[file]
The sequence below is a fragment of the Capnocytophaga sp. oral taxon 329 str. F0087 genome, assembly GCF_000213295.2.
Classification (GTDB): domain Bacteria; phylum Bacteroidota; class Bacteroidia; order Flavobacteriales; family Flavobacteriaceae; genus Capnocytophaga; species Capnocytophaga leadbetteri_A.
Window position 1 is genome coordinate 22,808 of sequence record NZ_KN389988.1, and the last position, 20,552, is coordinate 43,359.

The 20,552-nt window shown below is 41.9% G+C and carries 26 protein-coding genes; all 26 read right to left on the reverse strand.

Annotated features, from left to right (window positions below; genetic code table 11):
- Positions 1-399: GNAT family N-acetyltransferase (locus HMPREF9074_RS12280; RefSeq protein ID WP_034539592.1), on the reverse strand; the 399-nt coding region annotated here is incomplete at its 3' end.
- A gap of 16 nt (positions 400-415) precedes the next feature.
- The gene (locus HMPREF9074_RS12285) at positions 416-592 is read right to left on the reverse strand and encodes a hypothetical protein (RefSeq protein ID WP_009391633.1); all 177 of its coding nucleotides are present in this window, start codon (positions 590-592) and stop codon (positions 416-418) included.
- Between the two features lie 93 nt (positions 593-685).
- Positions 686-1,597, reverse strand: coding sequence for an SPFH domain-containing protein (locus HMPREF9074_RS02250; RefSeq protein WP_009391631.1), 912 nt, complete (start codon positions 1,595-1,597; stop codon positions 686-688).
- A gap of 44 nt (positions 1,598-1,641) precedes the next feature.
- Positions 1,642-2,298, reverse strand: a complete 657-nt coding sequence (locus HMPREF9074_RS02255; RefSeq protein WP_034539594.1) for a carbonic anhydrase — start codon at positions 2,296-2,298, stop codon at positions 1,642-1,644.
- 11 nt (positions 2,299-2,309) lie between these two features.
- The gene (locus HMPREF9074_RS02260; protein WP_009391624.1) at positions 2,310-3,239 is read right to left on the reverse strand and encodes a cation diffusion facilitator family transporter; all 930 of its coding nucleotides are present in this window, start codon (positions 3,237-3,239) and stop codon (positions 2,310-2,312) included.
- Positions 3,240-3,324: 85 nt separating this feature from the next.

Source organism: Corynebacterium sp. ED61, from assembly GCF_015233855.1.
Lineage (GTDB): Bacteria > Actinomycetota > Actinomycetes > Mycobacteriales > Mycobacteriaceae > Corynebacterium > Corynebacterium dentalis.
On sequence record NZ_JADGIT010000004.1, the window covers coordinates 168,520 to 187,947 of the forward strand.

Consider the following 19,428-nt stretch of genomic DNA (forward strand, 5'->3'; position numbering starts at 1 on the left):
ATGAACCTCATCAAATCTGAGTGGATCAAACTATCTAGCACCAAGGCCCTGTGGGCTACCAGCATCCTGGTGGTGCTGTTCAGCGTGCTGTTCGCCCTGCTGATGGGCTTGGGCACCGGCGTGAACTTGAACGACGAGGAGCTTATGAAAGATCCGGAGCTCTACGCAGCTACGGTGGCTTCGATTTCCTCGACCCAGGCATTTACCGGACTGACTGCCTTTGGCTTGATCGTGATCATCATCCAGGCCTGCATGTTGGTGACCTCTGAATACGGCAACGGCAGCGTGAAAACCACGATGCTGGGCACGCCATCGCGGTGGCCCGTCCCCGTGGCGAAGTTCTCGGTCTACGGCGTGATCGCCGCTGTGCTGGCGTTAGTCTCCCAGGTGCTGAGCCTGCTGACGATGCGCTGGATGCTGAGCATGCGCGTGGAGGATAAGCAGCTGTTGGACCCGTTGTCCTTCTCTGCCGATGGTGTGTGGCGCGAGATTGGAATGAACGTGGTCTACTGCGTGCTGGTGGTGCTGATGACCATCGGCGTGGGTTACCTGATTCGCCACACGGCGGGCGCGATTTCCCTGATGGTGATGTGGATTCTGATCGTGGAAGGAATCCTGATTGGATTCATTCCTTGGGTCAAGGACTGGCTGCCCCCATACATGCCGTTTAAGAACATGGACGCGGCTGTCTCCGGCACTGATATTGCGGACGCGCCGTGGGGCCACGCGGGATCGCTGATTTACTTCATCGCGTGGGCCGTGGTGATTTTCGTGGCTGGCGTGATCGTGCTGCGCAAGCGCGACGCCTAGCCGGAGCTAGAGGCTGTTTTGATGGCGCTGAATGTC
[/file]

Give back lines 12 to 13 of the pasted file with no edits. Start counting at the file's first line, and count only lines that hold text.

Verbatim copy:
- Positions 1,642-2,298, reverse strand: a complete 657-nt coding sequence (locus HMPREF9074_RS02255; RefSeq protein WP_034539594.1) for a carbonic anhydrase — start codon at positions 2,296-2,298, stop codon at positions 1,642-1,644.
- 11 nt (positions 2,299-2,309) lie between these two features.